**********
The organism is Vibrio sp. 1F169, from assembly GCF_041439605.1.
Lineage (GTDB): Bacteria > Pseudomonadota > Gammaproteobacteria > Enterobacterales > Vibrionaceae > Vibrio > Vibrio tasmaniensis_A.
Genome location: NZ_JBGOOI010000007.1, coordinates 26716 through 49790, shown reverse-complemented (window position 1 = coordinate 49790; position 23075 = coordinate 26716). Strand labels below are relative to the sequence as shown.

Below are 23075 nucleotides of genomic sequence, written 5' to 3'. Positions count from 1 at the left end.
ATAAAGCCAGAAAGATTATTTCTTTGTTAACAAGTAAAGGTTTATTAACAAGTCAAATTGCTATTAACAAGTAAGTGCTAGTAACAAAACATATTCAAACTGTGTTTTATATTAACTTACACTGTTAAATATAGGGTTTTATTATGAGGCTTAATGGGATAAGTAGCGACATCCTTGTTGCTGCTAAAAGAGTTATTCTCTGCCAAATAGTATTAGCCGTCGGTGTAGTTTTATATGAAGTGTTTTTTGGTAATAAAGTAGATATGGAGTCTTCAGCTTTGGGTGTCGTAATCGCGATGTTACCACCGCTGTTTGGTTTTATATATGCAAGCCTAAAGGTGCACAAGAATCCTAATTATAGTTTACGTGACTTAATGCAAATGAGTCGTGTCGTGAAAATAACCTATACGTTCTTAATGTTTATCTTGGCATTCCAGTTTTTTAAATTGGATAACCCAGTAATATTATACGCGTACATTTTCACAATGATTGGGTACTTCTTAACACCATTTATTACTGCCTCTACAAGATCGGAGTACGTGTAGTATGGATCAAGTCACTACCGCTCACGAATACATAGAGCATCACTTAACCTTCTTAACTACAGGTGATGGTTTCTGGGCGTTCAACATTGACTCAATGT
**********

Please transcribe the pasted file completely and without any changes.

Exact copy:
The organism is Vibrio sp. 1F169, from assembly GCF_041439605.1.
Lineage (GTDB): Bacteria > Pseudomonadota > Gammaproteobacteria > Enterobacterales > Vibrionaceae > Vibrio > Vibrio tasmaniensis_A.
Genome location: NZ_JBGOOI010000007.1, coordinates 26716 through 49790, shown reverse-complemented (window position 1 = coordinate 49790; position 23075 = coordinate 26716). Strand labels below are relative to the sequence as shown.

Below are 23075 nucleotides of genomic sequence, written 5' to 3'. Positions count from 1 at the left end.
ATAAAGCCAGAAAGATTATTTCTTTGTTAACAAGTAAAGGTTTATTAACAAGTCAAATTGCTATTAACAAGTAAGTGCTAGTAACAAAACATATTCAAACTGTGTTTTATATTAACTTACACTGTTAAATATAGGGTTTTATTATGAGGCTTAATGGGATAAGTAGCGACATCCTTGTTGCTGCTAAAAGAGTTATTCTCTGCCAAATAGTATTAGCCGTCGGTGTAGTTTTATATGAAGTGTTTTTTGGTAATAAAGTAGATATGGAGTCTTCAGCTTTGGGTGTCGTAATCGCGATGTTACCACCGCTGTTTGGTTTTATATATGCAAGCCTAAAGGTGCACAAGAATCCTAATTATAGTTTACGTGACTTAATGCAAATGAGTCGTGTCGTGAAAATAACCTATACGTTCTTAATGTTTATCTTGGCATTCCAGTTTTTTAAATTGGATAACCCAGTAATATTATACGCGTACATTTTCACAATGATTGGGTACTTCTTAACACCATTTATTACTGCCTCTACAAGATCGGAGTACGTGTAGTATGGATCAAGTCACTACCGCTCACGAATACATAGAGCATCACTTAACCTTCTTAACTACAGGTGATGGTTTCTGGGCGTTCAACATTGACTCAATGT